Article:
Faith communities provide comfort and security amidst Nigerian violence
Amidst violent activity, local faith communities continue to play an important role in restoring security in Nigeria.
According to Amnesty International, at least 1,126 people were killed in Nigeria in the first six months of this year, and the absence of rule of law left the rural population “at the mercy of rampaging gunmen.”
Among the dead are many of our brothers and sisters. Rev. Sam Ebute of Kangoro said the increase in violence in the past two months had paralysed the Christian community because people are too afraid to leave their homes. “For four years, since I became a priest in 2016, I have been burying my parishioners.”
According to one report, at least 105 members of the Baptist community in Kaduna state have been killed in attacks since January. When gunmen reportedly followed Rev. Alhamdu Mangadus to his farm and shot him, Christians in the region of Kaduna took to the streets in protest.
Attacks have reached unprecedented level
Amnesty is not the first to document escalating violence in Nigeria. The Islamist Boko Haram group, which started its insurgence in northeast Nigeria in 2009, was West Africa’s “most active and lethal actor” said the Washington-based non-profit organisation Armed Conflict Location and Event Data Project (ACLED). Since its inception, the group has become responsible for killing at least 27,000 people in Nigeria and the surrounding nations of Chad and Cameroon.
With increasing violence, faith communities in Nigeria are providing an oasis of community, security, and comfort.
Meanwhile the conflict between herders and farming communities in Nigeria’s Middle Belt region has become more dangerous than the Boko Haram insurgency, said a 2018 report by the International Crisis Group. Armed groups of mostly Fulani militants target mostly Christian villages, loot property, kill and abduct villagers. A report published in July by members of the UK Parliament said Fulani militants were responsible for the majority of terror-related attacks in 2018.
Since then, the increase and spread of attacks to Nigeria’s north-western region — and the inability of the government to restore security — has created opportunities for other criminal groups who seek to create a foothold.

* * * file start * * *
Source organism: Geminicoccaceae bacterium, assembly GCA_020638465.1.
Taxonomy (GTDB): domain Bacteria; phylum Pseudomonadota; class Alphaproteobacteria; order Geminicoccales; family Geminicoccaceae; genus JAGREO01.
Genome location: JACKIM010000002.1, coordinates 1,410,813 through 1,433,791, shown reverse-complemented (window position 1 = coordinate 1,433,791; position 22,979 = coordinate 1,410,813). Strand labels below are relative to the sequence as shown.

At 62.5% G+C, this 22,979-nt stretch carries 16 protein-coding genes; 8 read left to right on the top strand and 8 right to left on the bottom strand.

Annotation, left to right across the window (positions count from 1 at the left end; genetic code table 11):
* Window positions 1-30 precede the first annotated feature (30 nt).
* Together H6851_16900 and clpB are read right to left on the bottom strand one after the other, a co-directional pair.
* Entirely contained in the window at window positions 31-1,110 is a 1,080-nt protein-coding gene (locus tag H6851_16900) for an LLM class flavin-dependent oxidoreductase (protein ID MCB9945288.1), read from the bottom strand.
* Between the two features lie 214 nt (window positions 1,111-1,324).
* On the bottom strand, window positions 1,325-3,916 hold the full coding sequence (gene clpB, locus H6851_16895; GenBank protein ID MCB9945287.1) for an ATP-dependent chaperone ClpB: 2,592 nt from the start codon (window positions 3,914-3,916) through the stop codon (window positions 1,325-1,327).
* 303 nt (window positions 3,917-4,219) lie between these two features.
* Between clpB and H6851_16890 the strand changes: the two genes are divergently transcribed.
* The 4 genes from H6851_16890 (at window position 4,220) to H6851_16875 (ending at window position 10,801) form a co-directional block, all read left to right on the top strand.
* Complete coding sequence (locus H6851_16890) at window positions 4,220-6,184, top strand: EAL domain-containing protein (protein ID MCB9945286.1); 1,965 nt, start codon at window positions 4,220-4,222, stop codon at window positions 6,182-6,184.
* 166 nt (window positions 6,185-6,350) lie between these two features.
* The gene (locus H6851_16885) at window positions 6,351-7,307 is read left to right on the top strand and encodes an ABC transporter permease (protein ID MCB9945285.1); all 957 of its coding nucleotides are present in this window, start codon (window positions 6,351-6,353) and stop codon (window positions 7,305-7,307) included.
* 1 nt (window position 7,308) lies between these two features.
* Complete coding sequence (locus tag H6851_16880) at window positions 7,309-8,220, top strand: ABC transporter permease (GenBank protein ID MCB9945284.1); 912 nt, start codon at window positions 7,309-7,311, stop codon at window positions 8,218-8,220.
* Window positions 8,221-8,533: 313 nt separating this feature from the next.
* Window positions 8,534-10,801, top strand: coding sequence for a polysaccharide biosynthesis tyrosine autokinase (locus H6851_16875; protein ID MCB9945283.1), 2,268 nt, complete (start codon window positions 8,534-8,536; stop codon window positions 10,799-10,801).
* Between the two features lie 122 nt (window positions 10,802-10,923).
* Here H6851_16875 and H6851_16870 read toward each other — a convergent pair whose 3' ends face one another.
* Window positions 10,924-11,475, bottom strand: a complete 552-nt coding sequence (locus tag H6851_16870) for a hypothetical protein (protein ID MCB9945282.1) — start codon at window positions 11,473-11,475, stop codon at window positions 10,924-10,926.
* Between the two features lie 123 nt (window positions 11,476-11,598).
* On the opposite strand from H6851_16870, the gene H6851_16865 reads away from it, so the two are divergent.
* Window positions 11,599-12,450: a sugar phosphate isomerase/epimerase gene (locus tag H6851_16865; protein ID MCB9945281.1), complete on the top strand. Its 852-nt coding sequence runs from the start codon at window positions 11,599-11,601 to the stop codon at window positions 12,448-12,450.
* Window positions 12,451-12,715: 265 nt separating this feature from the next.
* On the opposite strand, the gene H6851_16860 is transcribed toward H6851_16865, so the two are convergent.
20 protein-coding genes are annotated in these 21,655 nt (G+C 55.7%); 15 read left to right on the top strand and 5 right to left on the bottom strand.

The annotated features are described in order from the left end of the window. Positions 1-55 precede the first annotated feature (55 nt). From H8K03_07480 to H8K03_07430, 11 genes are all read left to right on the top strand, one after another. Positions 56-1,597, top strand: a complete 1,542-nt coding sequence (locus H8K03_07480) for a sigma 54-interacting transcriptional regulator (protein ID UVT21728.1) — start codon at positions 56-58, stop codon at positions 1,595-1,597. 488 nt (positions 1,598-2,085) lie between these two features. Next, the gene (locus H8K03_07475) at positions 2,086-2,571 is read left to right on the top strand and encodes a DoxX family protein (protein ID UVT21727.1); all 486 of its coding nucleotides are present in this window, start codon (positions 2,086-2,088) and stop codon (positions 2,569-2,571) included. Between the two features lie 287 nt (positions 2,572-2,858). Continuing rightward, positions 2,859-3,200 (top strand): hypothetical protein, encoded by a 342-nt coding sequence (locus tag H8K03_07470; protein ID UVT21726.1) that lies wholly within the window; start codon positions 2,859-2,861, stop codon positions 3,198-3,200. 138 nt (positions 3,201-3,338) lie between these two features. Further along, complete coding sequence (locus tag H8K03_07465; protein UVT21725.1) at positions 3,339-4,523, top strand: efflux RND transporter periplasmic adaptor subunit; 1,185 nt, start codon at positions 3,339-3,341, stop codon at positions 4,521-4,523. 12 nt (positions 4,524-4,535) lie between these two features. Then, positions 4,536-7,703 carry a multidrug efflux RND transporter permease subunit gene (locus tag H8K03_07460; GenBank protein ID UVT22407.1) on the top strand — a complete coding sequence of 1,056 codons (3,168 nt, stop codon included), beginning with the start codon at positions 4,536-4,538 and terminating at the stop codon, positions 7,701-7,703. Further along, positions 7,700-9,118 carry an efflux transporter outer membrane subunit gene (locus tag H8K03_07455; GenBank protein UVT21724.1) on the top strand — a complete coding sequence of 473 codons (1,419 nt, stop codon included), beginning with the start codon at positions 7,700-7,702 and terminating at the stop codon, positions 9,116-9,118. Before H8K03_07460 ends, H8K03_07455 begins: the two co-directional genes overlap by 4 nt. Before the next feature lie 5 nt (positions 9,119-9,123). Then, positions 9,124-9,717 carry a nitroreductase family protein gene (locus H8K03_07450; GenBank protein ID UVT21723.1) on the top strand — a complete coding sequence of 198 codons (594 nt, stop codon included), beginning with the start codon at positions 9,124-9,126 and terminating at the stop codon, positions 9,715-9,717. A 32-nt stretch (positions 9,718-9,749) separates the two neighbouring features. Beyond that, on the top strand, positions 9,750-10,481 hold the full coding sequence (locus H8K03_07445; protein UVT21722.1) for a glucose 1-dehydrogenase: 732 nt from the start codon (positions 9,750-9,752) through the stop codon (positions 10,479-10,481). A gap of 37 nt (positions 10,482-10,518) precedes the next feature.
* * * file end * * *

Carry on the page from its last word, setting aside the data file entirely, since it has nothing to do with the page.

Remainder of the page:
“The violence continues unabated and the attacks have reached an unprecedented level … in terms of intensity, modus operandi, the multiple actors and the large geographical scope,” said Illia Djadi, Open Doors’ Senior Analyst for Freedom of Religion or Belief in Sub- Saharan Africa.
He told the Religious Liberty Partnership roundtable webinar on Nigeria on September 16 that a new approach was needed and highlighted the role of Local Faith Actors, or LFAs, such as church leaders. They are strategically placed to help support victims and ultimately solve the problems on community level, he said. He said local people trust them and that they were often involved in peacebuilding efforts among communities.
Also, communities turn to churches in times of need, he said — not only for prayer, but for food and medication. “In times of crisis LFAs such as churches often are the first responders and have access to networks that give them a ‘logistical edge’ in terms of distributing aid,” Djadi said.
The COVID-19 pandemic made this obvious again, he said. “The nation-wide lock-down prevented people to go out, to feed their families and made them more vulnerable to attacks by militants.”
“If we could encourage international agencies to support LFAs, to increase their capacity and to make sure the aid reaches the actual victims, that would go a long way to help Nigeria out of this quagmire,” Djadi said.
Open Doors, through its local partners, has been able to deliver emergency aid to 15,000 families in Sub-Saharan Africa, including Nigeria, Niger, Ethiopia, and Mozambique.
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